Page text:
Urban precipitation downscaling using deep learning: a smart city application over Austin, Texas, USA

Manmeet Singh, Nachiketa Acharya, Sajad Jamshidi, Junfeng Jiao, Zong-Liang Yang, Marc Coudert, Zach Baumer, Dev Niyogi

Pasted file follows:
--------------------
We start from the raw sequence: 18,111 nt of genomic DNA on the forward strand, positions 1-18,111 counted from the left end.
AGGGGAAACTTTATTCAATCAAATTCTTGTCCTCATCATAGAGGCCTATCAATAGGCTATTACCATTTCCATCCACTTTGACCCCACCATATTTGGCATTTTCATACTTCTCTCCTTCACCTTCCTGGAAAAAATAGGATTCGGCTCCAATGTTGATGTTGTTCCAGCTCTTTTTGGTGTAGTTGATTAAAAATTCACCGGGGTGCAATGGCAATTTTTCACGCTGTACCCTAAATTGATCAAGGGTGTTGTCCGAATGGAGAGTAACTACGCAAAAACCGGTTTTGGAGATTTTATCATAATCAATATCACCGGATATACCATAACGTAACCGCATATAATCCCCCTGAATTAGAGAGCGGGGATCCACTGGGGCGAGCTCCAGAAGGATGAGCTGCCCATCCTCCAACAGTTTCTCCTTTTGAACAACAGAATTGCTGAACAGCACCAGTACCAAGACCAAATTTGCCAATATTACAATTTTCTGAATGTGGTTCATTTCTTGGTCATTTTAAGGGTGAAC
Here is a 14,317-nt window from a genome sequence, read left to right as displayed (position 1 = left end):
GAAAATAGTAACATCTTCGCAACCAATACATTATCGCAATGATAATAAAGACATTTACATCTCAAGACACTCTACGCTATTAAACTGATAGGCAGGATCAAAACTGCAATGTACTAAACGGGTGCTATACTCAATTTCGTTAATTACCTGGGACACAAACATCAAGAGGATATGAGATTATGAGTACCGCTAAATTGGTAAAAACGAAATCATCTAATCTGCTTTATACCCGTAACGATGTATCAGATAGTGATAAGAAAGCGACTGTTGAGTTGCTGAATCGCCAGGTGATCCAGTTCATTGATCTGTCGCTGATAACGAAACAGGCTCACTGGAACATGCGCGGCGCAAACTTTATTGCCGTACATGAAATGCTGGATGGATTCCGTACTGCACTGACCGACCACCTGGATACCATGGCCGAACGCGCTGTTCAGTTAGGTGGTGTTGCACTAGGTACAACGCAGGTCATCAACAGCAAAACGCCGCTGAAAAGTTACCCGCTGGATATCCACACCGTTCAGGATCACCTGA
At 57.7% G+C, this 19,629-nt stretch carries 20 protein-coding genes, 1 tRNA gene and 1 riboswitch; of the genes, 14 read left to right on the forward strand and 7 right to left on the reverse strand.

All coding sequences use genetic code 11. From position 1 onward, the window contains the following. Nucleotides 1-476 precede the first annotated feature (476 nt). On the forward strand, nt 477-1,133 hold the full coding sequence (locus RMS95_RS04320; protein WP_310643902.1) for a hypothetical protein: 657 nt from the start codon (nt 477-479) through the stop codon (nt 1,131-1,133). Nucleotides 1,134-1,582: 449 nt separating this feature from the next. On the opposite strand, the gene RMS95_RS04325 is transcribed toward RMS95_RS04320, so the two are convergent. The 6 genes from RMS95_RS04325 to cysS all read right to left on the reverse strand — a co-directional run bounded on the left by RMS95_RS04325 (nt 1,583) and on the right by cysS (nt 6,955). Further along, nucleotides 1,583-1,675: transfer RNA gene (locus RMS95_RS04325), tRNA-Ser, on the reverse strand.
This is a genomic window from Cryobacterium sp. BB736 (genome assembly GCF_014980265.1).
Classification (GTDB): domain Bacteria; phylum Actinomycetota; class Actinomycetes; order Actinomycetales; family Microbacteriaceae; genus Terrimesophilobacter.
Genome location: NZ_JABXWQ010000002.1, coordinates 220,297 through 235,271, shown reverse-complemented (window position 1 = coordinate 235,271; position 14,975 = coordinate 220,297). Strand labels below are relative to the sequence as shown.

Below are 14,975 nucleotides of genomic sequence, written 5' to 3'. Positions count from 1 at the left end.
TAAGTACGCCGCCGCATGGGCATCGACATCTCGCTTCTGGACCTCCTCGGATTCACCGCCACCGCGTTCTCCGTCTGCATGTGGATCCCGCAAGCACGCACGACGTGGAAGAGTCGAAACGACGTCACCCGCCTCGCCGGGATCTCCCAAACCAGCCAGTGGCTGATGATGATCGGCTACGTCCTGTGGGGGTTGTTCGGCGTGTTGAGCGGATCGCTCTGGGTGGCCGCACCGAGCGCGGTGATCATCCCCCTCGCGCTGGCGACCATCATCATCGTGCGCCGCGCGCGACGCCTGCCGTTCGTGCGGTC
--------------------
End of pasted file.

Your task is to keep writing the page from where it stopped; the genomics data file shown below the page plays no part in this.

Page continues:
Urban downscaling is a link to transfer the knowledge from coarser climate information to city scale assessments. These high-resolution assessments need multiyear climatology of past data and future projections, which are complex and computationally expensive to generate using traditional numerical weather prediction models. The city of Austin, Texas, USA has seen tremendous growth in the past decade. Systematic planning for the future requires the availability of fine resolution city-scale datasets. In this study, we demonstrate a novel approach generating a general purpose operator using deep learning to perform urban downscaling. The algorithm employs an iterative super-resolution convolutional neural network (Iterative SRCNN) over the city of Austin, Texas, USA. We show the development of a high-resolution gridded precipitation product (300 m) from a coarse (10 km) satellite-based product (JAXA GsMAP). High resolution gridded datasets of precipitation offer insights into the spatial distribution of heavy to low precipitation events in the past. The algorithm shows improvement in the mean peak-signal-to-noise-ratio and mutual information to generate high resolution gridded product of size 300 m X 300 m relative to the cubic interpolation baseline. Our results have implications for developing high-resolution gridded-precipitation urban datasets and the future planning of smart cities for other cities and other climatic variables.

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